<I assure you, Lieutenant, that won’t be necessary,> a voice said smoothly, filling the Andorian’s brain. She whirled toward Fritz, yanking her phaser out and aiming it at the cat in the specimen tank.

“It speaks!”

“Yes,” Tilleran said, turning toward it and pulling out her tricorder. “On a purely telepathic level. It’s like a telepathic all-call.”

J’hana walked toward Fritz, pointing her phaser at it. “Tell us everything you know, or I’ll kill you.”

<That would be quite pointless,> the cat replied, though his mouth didn’t move. It merely stared at J’hana, looking curious. <First of all, my knowledge would exceed every databank on this ship. Secondly, this body is just a vessel. Destroy it, and you do nothing to harm the Bast. My consciousness will merely seek a different host. Perhaps one of those nice Pomeranians…>

“Why can’t you inhabit a person?” Tilleran asked. “You seemed to only be able to influence Counselor Peterman, and block my telepathic abilities. But couldn’t you have taken any of us over with your…consciousness?”

<Unfortunately, the Bast are only able to inhabit creatures with simple brains. At least, creatures from your part of the galaxy. I must admit, your brains are among the most complex we’ve ever seen…for humanoids. We are still working out some kinks in the procedure.>

“And when you work out the kinks?” J’hana demanded.

<We shall absorb you, like we’ve done so many other races before. It is simply a matter of the food chain. You do understand that simple concept, don’t you? Survival of the fittest? Of course, in this case, it’s survival of the smartest, and oldest.>

“How old are the Bast?” Tilleran asked. “Fifteen million, twenty million years old?”

<You’ll have to go back a lot further than that to find our origins, Commander, although all that is somewhat irrelevant, considering your current plight.>

“And what plight would that be?” Captain Baxter asked, walking into the science lab.

“Captain,” Tilleran said with a nod.

“Tilleran, J’hana. Good to have you guys back with us,” Baxter said, taking a deep breath. “Fritz. Glad to speak with you at last.”

<I wish I could say the same,> the cat replied. <However, your nightly naked strolls through our cabin prevent me from having any more than a cursory respect for you. I’m sure you understand.>

“I understand that you’re trying to destroy us,” Baxter said, edging nearer the specimen case. “And I want to know why.”

<Short-sighted as ever, Captain,> Fritz said. <I’m surprised you didn’t grasp the fullness of our plan when you spoke with Doctor Leonardo. He did fill you in, didn’t he?>

“He mentioned something about the annihilation of the human race,” Baxter said, looking uneasily at Tilleran and J’hana. “I just assumed that was crazytalk.”

<You assumed wrong,> Fritz said. <The Bast will destroy your way of life as you know it. Your bodies will still live and function. You will still reproduce, and eat, and drink, and dance, and laugh. But it won’t be you living those lives anymore.> The cat actually grinned, its ears perking up and its tail swishing. <It will be us.>

Baxter chuckled dryly at Fritz, then turned around. “Not a chance, furball!” he cried, smashing his fist through the clear specimen tank and yanking Fritz out through it. He held the cat aloft, screaming at it. “You tell me how to get my ship back! You tell me how to stop these Bast! I’m through f***ing playing around!”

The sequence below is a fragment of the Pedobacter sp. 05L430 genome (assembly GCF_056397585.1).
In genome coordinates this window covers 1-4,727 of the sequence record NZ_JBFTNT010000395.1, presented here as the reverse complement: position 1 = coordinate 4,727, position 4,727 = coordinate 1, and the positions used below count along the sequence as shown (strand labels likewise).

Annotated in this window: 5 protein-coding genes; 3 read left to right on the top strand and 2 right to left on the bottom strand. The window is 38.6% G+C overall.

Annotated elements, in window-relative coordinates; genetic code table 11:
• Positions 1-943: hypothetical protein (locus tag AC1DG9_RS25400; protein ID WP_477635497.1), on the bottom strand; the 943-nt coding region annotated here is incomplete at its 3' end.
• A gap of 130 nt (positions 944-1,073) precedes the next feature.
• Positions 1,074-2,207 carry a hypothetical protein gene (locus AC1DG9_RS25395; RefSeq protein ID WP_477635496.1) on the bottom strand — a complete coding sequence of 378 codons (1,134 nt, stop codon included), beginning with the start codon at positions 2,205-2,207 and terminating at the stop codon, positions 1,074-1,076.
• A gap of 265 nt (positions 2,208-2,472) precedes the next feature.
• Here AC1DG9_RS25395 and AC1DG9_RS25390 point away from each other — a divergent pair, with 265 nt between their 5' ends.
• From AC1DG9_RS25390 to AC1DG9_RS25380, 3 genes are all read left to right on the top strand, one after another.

<Ever seen a ball of yarn?> Fritz’s voice calmly echoed in Baxter’s mind.


<You’re the yarn!> And the cat swiped a paw across Baxter’s face, causing him to drop it. Then it scurried across the floor toward the doorway as Baxter turned towards it, phaser drawn.

But J’hana was already on top of the cat, wrestling it to the ground.

“SHHHEeeeeeeeeeeeeearrgh!” J’hana growled, rolling on the ground with the cat as it hissed and scratched at her. “I will kill you, evil feline!”

Suddenly a phaser blast arced over J’hana, and she looked up, her hands wrapped around Fritz’s neck.

Baxter just shook his head. “Like he said, it’s not worth it. Just put him in a containment field. We have bigger cats to fry.”

<Try as you might, you will not be able to stop us,> Fritz’ voice echoed in each person’s mind as Tilleran placed him in another specimen chamber. <You will not even be able to slow us down.>

“We’ll see about that,” Baxter said, and headed out of the science lab, leaving Tilleran to clean up the mess.

“Captain,” J’hana called after Baxter. “How do you expect to stop these…things?”

“Simple. We let them catch us.”

Fifteen minutes later, Counselor Peterman walked into the observation lounge, where the whole senior staff was gathered. Baxter, Richards, Vansen, Browning, Hartley, Tilleran, and J’hana. She was somehow heartened to see everyone back together, since recent events had seemed to be working to split the crew apart.

“Now then,” Baxter said, standing at the front of the table. “You know the Bast want to somehow absorb our species. Take it over. And it very well seems they’re going to use our ship as a means to do that.”

“When you say species, do you think that just means humans?” Hartley asked.

“No, I’m saying species as in plural.”

“Species is the plural of species?” Browning asked.

“Yes,” Baxter said. “But that’s not important right now. What is important is that we let the Bast succeed.”

“Oh, brilliant,” Vansen said. “Why don’t we invite the Borg to come join in while we’re at it? And what’s the Dominion up to lately?”